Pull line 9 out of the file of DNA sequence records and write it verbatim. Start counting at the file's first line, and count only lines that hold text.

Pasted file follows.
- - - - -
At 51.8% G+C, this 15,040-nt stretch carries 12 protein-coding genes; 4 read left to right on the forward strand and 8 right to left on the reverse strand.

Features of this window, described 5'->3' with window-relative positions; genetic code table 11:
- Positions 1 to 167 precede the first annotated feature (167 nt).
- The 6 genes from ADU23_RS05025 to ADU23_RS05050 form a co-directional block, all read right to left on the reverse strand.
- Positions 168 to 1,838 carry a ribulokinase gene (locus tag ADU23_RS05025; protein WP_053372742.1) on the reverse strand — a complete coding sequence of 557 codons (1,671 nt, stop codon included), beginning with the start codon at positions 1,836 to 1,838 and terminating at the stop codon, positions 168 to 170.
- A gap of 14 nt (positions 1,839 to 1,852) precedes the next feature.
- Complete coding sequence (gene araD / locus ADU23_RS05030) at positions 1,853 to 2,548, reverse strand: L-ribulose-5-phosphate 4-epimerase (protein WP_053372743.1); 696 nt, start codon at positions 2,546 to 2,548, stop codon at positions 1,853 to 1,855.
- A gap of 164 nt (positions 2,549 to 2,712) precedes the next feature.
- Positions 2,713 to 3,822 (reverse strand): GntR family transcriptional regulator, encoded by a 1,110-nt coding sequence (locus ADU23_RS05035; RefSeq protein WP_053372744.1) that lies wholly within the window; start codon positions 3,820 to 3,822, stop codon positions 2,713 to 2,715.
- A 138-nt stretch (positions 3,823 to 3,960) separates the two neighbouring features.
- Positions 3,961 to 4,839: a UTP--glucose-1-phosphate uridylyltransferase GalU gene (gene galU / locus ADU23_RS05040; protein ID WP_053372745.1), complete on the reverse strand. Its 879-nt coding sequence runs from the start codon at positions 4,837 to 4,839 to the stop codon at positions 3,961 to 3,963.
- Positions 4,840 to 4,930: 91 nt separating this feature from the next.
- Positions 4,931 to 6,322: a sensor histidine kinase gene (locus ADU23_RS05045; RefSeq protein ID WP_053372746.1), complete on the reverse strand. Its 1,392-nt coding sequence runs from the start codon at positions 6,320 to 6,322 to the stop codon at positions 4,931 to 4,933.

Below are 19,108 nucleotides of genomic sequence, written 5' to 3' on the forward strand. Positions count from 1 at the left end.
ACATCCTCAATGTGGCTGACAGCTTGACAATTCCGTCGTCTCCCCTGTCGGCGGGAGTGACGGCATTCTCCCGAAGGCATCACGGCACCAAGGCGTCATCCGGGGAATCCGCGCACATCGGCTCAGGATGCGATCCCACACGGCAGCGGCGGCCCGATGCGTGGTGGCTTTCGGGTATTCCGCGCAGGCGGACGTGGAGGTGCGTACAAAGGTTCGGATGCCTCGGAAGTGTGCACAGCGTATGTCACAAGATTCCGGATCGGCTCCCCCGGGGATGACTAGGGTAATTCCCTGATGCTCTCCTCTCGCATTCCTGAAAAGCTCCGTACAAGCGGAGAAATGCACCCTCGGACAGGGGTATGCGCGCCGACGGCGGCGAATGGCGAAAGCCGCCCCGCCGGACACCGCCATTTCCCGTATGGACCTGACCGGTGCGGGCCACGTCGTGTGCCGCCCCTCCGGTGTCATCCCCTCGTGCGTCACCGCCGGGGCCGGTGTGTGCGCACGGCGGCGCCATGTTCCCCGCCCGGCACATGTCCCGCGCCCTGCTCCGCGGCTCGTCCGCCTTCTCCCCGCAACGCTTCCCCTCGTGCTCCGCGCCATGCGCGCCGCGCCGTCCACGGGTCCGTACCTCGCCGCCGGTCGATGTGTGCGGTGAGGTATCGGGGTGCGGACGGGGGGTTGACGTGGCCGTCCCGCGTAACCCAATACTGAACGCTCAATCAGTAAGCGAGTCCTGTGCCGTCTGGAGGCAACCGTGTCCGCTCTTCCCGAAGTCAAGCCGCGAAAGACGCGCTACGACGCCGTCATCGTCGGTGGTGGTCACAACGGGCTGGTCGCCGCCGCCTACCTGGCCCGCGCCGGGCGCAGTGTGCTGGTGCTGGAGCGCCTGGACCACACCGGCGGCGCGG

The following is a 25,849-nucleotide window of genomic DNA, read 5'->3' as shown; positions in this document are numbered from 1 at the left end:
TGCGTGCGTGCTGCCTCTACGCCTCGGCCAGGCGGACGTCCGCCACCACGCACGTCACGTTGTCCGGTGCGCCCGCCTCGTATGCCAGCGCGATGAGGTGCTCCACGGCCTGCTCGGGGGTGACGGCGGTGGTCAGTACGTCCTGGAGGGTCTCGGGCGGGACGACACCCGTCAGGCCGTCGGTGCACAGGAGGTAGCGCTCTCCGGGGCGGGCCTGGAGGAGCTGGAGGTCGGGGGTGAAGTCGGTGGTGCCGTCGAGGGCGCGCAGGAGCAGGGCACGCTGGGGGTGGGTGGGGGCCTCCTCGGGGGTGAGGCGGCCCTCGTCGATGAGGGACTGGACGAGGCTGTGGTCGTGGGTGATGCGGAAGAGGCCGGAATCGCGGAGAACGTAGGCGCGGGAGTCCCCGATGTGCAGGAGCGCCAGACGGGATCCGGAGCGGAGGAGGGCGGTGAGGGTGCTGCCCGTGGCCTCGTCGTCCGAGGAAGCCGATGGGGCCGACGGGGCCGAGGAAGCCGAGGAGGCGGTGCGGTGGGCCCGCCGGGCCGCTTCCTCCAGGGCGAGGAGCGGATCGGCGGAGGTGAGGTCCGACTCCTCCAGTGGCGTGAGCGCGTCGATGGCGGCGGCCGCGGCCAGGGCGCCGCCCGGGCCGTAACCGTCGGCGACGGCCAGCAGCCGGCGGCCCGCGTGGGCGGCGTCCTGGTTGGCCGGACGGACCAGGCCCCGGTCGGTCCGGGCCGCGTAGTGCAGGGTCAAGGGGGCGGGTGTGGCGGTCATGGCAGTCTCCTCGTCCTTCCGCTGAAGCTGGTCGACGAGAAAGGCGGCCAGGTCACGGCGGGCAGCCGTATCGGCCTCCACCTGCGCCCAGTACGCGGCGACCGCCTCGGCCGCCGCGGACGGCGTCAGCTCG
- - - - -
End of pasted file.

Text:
- Positions 2,713 to 3,822 (reverse strand): GntR family transcriptional regulator, encoded by a 1,110-nt coding sequence (locus ADU23_RS05035; RefSeq protein WP_053372744.1) that lies wholly within the window; start codon positions 3,820 to 3,822, stop codon positions 2,713 to 2,715.